The Past, Present and Future of Mountain Astronomy

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On Wednesday 23rd October, Professor Andy Lawrence will give a “General Interest Seminar” at the School of Physics and Astronomy, University of Edinburgh, on:

The Past, Present, and Future of Mountain Astronomy

This sets Piazzi Smyth’s achievements in the context of his modern legacy.The talk is aimed at staff and students of Physics, but will be understandable by any interested member of the public.

Here is the abstract of Andy’s talk:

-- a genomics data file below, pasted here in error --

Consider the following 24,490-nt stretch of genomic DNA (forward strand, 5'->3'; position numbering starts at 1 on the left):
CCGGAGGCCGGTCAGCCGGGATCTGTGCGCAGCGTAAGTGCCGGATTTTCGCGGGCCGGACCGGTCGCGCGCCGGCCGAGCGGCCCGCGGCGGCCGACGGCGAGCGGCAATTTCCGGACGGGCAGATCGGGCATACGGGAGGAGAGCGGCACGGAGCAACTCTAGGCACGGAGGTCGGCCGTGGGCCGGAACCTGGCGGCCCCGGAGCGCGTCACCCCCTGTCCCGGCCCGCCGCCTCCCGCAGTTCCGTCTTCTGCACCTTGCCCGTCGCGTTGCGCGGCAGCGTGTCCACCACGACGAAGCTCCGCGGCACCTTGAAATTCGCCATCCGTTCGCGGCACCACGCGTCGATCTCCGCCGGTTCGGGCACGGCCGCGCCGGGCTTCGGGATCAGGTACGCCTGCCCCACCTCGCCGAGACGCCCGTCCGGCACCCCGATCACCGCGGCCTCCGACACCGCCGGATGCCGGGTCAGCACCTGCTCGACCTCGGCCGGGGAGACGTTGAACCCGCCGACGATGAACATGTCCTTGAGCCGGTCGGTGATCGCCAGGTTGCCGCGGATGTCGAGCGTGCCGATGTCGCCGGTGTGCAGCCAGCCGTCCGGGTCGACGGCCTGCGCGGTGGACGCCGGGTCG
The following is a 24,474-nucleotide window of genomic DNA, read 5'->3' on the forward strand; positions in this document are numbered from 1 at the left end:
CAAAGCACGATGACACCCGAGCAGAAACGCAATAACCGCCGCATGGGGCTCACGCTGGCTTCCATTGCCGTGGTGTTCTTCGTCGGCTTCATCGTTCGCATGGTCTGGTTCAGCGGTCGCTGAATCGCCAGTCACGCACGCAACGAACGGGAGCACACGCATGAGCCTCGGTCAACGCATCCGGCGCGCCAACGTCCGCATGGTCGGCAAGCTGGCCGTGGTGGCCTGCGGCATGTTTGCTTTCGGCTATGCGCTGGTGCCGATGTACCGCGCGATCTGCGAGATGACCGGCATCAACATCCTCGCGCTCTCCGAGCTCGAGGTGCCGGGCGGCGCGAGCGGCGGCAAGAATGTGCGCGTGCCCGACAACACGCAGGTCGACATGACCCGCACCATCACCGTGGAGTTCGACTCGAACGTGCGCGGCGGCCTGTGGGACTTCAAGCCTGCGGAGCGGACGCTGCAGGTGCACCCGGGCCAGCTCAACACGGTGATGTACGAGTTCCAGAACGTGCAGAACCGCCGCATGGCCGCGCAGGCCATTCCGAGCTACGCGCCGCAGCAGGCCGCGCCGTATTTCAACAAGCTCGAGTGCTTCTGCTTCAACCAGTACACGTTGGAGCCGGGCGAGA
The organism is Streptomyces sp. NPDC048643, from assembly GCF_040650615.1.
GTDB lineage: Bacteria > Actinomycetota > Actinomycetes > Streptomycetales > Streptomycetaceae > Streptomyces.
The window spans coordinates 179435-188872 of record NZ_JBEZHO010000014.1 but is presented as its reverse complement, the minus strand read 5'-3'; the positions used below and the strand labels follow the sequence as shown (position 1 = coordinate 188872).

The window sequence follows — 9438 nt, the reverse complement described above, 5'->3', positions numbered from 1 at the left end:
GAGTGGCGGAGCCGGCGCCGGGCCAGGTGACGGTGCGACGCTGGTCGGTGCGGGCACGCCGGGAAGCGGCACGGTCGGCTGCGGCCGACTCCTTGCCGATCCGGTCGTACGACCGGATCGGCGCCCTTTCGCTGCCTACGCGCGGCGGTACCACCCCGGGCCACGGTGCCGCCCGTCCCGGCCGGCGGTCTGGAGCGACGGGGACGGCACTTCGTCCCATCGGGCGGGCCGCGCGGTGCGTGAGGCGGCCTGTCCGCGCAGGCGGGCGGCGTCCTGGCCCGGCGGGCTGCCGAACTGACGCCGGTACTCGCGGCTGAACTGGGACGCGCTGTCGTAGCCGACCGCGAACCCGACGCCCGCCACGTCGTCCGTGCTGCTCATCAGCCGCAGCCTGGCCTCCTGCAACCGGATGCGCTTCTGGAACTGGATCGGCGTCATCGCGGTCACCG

Today most Astronomy is done from the tops of Mountains, where the atmosphere is clearer and the seeing is sharper than in smoky rainy cities. I have spent much of my career travelling the world to a variety of remote locations for a few nights at a time. The idea of mountain top astronomy was started by the controversial Edinburgh astronomer Charles Piazzi Smyth following a historic expedition to Tenerife in 1856, but it took a hundred years before the world caught up. Why was he right, and why did the vision take so long to achieve? Now however, another half century on, it looks like the age of jet-set mountain astronomy is coming to a close. Why? What has changed, and what happens next?

All welcome!